Libya, a mostly desert oil-rich country, has more recently been known for the 42-year rule of Colonel Muammar Gaddafi and the chaos that followed his departure.
Libya was under foreign rule for centuries until it gained independence in 1951. Soon after, oil was discovered and earned the country immense wealth.
Colonel Gaddafi seized power in 1969 and ruled for four decades until he was toppled in 2011 in a rebellion assisted by Western military intervention.
In recent years the country has been a key springboard for migrants heading for Europe, and a source of international tension as rival governments in the west and east seek to establish nationwide control.
The toppling of Muammar Gaddafi in 2011 led to a power vacuum and instability, with no authority in full control.
Since 2014, Libya has been divided into competing political and military factions based in Tripoli and the east.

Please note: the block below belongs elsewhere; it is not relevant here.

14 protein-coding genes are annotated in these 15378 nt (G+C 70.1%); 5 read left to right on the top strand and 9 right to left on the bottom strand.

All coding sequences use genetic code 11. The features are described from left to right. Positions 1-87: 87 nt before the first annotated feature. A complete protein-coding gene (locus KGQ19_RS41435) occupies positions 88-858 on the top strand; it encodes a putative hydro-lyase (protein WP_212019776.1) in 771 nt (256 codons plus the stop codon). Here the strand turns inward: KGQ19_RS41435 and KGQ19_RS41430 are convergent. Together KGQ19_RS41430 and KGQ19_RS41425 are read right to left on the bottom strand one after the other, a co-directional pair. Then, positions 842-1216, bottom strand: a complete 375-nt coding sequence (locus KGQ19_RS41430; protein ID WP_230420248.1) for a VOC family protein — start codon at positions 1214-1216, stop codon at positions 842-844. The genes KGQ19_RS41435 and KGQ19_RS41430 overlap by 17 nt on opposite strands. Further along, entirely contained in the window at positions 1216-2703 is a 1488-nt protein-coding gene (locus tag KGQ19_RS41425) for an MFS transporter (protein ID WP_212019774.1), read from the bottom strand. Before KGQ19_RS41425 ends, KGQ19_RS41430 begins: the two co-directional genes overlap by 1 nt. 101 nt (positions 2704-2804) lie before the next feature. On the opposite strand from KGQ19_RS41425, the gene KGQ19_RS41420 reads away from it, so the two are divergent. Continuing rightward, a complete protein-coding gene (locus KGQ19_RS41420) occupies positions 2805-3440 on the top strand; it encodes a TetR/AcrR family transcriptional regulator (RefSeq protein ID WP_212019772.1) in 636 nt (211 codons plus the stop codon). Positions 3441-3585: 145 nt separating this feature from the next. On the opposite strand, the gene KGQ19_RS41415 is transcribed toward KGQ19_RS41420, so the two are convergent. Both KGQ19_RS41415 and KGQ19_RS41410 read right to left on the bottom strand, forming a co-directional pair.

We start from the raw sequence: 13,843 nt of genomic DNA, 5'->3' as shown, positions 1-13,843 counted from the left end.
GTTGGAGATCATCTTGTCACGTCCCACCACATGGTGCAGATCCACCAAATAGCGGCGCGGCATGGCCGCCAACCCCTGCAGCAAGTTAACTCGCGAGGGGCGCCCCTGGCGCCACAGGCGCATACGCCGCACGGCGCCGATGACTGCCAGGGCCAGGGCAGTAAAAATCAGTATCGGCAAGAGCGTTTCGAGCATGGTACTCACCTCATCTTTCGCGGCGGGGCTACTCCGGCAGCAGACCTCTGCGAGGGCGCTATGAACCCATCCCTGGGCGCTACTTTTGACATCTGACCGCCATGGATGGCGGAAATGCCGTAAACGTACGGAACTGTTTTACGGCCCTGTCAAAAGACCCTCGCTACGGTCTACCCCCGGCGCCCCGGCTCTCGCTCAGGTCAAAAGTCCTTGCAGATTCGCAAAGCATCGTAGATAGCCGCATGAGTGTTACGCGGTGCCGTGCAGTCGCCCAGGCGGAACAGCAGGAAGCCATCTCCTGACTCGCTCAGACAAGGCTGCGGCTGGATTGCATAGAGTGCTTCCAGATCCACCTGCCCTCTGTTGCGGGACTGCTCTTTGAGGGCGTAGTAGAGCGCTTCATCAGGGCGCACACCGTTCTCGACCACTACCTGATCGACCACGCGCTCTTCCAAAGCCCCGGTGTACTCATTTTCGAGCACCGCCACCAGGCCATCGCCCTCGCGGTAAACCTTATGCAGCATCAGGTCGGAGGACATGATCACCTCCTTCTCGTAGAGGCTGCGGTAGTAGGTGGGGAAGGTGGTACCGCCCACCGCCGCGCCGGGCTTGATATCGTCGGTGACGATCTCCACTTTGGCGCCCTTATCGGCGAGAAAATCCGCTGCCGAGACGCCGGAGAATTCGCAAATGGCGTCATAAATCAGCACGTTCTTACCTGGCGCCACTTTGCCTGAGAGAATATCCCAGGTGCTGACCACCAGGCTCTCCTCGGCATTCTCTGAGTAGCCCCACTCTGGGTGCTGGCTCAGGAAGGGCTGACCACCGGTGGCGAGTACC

Libya's media environment is highly-polarised and virtually unregulated, reflecting the country's political instability.
Satellite TV is a key news source and many outlets are based outside Libya.
Journalism is fraught with danger; reporters face threats and attacks.
Some key dates in Libya's modern history:
1911-12 - Italy seizes Libya from the Ottomans.
1942 - Allies oust Italians from Libya.
1951 - Libya becomes independent.
1969 - Muammar Gaddafi, aged 27, deposes King Idris.
1992 - UN imposes sanctions on Libya over the bombing of a PanAm airliner over the Scottish town of Lockerbie in December 1988.
2011 - Violent protests break out in Benghazi and spread to other cities. This leads to civil war, foreign intervention and eventually the ouster and death of Colonel Gaddafi.
2016 - Following years of conflict, a new UN-backed government is installed at Tripoli. It faces opposition from rival governments and a host of militias.